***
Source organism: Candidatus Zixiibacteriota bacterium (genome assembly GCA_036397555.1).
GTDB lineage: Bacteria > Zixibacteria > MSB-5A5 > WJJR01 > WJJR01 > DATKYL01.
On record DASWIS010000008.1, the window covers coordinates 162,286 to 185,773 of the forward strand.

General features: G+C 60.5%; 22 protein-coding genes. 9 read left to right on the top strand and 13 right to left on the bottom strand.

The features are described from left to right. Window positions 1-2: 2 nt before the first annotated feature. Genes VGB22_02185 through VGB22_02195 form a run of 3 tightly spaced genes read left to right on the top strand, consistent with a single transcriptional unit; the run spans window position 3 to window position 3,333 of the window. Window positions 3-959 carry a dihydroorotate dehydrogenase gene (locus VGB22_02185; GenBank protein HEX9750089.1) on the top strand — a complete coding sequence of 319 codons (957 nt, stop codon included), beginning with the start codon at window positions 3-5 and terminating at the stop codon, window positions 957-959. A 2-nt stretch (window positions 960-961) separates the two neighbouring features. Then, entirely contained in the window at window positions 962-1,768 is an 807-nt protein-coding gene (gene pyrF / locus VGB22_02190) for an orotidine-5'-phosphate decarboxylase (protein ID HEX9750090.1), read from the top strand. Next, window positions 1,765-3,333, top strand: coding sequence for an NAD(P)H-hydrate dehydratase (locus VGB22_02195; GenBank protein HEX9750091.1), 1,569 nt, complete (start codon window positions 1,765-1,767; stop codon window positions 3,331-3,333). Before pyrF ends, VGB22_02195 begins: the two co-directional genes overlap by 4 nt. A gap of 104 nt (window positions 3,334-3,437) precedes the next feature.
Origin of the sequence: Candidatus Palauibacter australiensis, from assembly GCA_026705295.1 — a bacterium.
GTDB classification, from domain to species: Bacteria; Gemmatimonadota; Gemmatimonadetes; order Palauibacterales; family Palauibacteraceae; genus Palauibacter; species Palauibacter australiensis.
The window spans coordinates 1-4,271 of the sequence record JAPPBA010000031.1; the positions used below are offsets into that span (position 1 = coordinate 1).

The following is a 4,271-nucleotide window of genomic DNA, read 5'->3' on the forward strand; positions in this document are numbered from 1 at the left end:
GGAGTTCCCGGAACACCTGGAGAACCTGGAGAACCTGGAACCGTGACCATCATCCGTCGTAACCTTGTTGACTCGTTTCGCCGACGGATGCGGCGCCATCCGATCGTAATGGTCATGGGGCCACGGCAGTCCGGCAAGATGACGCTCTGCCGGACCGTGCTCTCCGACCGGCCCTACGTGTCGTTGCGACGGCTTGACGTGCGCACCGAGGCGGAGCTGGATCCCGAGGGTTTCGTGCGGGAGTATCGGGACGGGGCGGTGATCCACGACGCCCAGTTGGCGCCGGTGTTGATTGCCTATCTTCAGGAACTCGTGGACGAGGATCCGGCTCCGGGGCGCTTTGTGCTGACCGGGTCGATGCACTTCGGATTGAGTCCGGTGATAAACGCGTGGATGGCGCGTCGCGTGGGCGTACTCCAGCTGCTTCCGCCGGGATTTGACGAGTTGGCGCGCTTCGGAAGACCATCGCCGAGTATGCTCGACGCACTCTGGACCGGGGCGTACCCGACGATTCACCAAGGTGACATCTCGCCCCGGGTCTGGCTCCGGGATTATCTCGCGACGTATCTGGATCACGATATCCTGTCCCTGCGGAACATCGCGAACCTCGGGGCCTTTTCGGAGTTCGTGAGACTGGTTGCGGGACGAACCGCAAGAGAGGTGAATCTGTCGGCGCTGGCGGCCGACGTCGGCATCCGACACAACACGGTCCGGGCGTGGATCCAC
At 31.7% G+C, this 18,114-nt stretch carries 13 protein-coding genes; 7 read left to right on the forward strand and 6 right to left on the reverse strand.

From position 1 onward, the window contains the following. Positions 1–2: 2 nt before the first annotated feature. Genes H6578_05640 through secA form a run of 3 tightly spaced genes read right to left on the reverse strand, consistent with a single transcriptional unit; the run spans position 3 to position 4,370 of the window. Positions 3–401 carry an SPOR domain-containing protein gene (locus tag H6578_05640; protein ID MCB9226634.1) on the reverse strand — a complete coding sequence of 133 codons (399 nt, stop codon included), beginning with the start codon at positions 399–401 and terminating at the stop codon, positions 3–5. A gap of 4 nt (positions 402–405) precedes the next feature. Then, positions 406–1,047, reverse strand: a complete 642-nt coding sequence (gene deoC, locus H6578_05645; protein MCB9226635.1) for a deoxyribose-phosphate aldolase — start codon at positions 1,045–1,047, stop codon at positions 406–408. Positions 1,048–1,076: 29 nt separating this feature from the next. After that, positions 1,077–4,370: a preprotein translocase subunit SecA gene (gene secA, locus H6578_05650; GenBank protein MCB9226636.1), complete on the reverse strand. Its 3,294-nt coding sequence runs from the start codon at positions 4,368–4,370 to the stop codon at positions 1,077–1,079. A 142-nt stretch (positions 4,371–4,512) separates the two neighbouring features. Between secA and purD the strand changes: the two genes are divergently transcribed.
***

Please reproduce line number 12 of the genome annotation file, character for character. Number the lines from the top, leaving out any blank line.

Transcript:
From position 1 onward, the window contains the following. Positions 1–2: 2 nt before the first annotated feature. Genes H6578_05640 through secA form a run of 3 tightly spaced genes read right to left on the reverse strand, consistent with a single transcriptional unit; the run spans position 3 to position 4,370 of the window. Positions 3–401 carry an SPOR domain-containing protein gene (locus tag H6578_05640; protein ID MCB9226634.1) on the reverse strand — a complete coding sequence of 133 codons (399 nt, stop codon included), beginning with the start codon at positions 399–401 and terminating at the stop codon, positions 3–5. A gap of 4 nt (positions 402–405) precedes the next feature. Then, positions 406–1,047, reverse strand: a complete 642-nt coding sequence (gene deoC, locus H6578_05645; protein MCB9226635.1) for a deoxyribose-phosphate aldolase — start codon at positions 1,045–1,047, stop codon at positions 406–408. Positions 1,048–1,076: 29 nt separating this feature from the next. After that, positions 1,077–4,370: a preprotein translocase subunit SecA gene (gene secA, locus H6578_05650; GenBank protein MCB9226636.1), complete on the reverse strand. Its 3,294-nt coding sequence runs from the start codon at positions 4,368–4,370 to the stop codon at positions 1,077–1,079. A 142-nt stretch (positions 4,371–4,512) separates the two neighbouring features. Between secA and purD the strand changes: the two genes are divergently transcribed.